The Archidamian War (A New History of the Peloponnesian War)
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This book, the second volume in Donald Kagan's tetralogy about the Peloponnesian War, is a provocative and tightly argued history of the first ten years of the war. Taking a chronological approach that allows him to present at each stage the choices that were open to both sides in the conflict, Kagan focuses on political, economic, diplomatic, and military developments. He evaluates the strategies used by both sides and reconsiders the roles played by several key individuals.
strategy they had accepted. His careful explanations of why Athens had to avoid great battles on land were forgotten in the anger and frustration of the moment, and they accused Pericles of cowardice because he would not lead them out against the enemy.Sl Of these attackers one was surely Cleon, who had opposed Pericles for some years. 32 Hermippus makes that clear in his comedy the Fates, produced probably in the spring of 430. He addresses Pericles as follows: "King of the Satyrs, why won't you
Athenian fleet, and the Plataeans, the Messenians who inhabited Naupactus, the Zacynthians, and most of the Acarnanians, who supplied infantry and money when called upon.a3 They could also count on the cavalry of the Thessalians 34 and, if it should be necessary to counter the western allies of Sparta, they had their own allies in the west, Rhegium and Leontini. 35 In addition they could call on the considerable resources of their tribute-paying imperial allies for money and men. That empire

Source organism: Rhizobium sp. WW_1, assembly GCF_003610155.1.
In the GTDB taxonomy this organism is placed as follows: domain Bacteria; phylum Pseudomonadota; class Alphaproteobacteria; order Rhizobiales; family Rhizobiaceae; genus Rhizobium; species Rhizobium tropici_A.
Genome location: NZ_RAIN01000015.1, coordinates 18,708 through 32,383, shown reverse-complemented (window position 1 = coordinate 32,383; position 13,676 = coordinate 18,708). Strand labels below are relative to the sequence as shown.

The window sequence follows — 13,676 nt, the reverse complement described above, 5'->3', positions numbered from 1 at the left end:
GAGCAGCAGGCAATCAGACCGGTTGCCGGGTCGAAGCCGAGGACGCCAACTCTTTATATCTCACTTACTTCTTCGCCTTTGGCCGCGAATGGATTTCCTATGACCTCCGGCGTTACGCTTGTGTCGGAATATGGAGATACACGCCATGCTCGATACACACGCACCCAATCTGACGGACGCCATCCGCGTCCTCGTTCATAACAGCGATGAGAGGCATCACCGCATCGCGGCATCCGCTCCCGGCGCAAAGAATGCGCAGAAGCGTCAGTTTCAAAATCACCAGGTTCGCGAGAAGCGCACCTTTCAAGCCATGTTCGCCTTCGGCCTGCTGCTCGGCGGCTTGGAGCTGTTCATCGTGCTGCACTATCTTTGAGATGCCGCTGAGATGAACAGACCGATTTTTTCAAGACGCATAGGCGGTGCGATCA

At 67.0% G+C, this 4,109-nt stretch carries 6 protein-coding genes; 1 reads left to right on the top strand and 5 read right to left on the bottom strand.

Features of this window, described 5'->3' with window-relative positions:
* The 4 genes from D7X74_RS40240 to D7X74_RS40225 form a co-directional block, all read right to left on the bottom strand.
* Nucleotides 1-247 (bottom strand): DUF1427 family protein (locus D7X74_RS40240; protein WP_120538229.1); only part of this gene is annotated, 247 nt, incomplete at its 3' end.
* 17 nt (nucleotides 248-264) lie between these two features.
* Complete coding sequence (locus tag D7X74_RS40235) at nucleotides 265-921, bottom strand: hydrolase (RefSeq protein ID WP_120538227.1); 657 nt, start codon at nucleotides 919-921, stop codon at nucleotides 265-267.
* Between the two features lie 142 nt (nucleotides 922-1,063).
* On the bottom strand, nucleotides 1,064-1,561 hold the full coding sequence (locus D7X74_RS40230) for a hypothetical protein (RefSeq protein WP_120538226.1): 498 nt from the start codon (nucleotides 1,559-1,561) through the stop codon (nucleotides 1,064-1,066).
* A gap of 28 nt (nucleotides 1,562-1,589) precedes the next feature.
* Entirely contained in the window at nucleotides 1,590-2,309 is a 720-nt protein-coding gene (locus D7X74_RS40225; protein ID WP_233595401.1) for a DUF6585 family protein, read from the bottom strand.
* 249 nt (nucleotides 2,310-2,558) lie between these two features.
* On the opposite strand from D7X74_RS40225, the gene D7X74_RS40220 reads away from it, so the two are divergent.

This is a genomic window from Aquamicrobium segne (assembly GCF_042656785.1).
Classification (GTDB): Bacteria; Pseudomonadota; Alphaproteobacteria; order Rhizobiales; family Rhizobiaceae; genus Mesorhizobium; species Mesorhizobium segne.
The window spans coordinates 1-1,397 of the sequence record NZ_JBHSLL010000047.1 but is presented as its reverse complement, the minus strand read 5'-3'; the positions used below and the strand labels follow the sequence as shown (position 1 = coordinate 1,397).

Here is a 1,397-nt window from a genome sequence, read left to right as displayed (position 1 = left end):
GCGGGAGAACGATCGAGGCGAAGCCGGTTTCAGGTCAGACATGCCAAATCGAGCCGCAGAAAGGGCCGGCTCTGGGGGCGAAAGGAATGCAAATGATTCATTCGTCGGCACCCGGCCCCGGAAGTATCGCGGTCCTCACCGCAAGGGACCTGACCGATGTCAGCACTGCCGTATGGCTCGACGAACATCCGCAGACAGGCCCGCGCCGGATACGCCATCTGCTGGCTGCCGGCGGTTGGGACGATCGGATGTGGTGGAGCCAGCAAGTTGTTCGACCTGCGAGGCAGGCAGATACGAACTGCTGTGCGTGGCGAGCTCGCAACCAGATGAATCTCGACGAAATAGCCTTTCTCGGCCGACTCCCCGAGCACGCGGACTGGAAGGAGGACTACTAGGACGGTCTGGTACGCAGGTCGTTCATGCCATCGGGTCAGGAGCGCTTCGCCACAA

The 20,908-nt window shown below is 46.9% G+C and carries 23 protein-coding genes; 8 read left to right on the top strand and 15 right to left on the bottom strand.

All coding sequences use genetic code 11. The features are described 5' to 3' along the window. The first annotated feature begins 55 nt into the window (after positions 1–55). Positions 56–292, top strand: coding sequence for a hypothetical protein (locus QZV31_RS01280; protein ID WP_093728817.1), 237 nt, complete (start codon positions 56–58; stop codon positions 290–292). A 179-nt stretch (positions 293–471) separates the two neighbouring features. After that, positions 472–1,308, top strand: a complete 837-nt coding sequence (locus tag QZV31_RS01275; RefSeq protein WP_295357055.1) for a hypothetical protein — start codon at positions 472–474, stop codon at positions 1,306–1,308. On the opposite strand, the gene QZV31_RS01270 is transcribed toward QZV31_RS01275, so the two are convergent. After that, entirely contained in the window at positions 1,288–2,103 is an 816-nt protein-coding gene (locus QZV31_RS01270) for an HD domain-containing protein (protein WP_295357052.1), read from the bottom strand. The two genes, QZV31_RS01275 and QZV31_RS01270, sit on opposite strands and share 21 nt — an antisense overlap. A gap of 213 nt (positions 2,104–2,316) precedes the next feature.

to kill all the adult males of M ytilene and sell the women and children as slaves. We may imagine that there were several speakers, and there may even have been other proposals, but Thucydides tells us only of the motion of Cleon and that the chief opposing speaker was Diodotus son of Eucrates. In this debate a split appeared between the two factions, the moderates represented by Diodotus, following the cautious policy of Pericles, and the more aggressive faction led by Cleon. Sparta'S rejection
prospects on Sicily better, Laches was ready for the next step. He took Mylae, a small town west of Messina and subordinate to it, and then he took Messina itself. 13 This stunningly important victory that at one stroke gave Athens control of the straits, encouraged defections from Syracuse, and threatened her position on the island. During the summer many native Sicels who had been dominated by the Syracusans were encouraged by the Athenian successes to rebel and join forces with Athens and her
restoration.so Another reason to believe that Pleistoanax played no important role before 421 is that in that year Thucydides singles him out as being most influential among those Spartans seeking peace and mentions him among the signers of the peace that was concluded. sl In 423, however, when the Spartans made a truce in the hope of bringing about a lasting peace, Thucydides makes no mention of Pleistoanax, and he was not among the signers.32 We must agree with Gomme that "his position in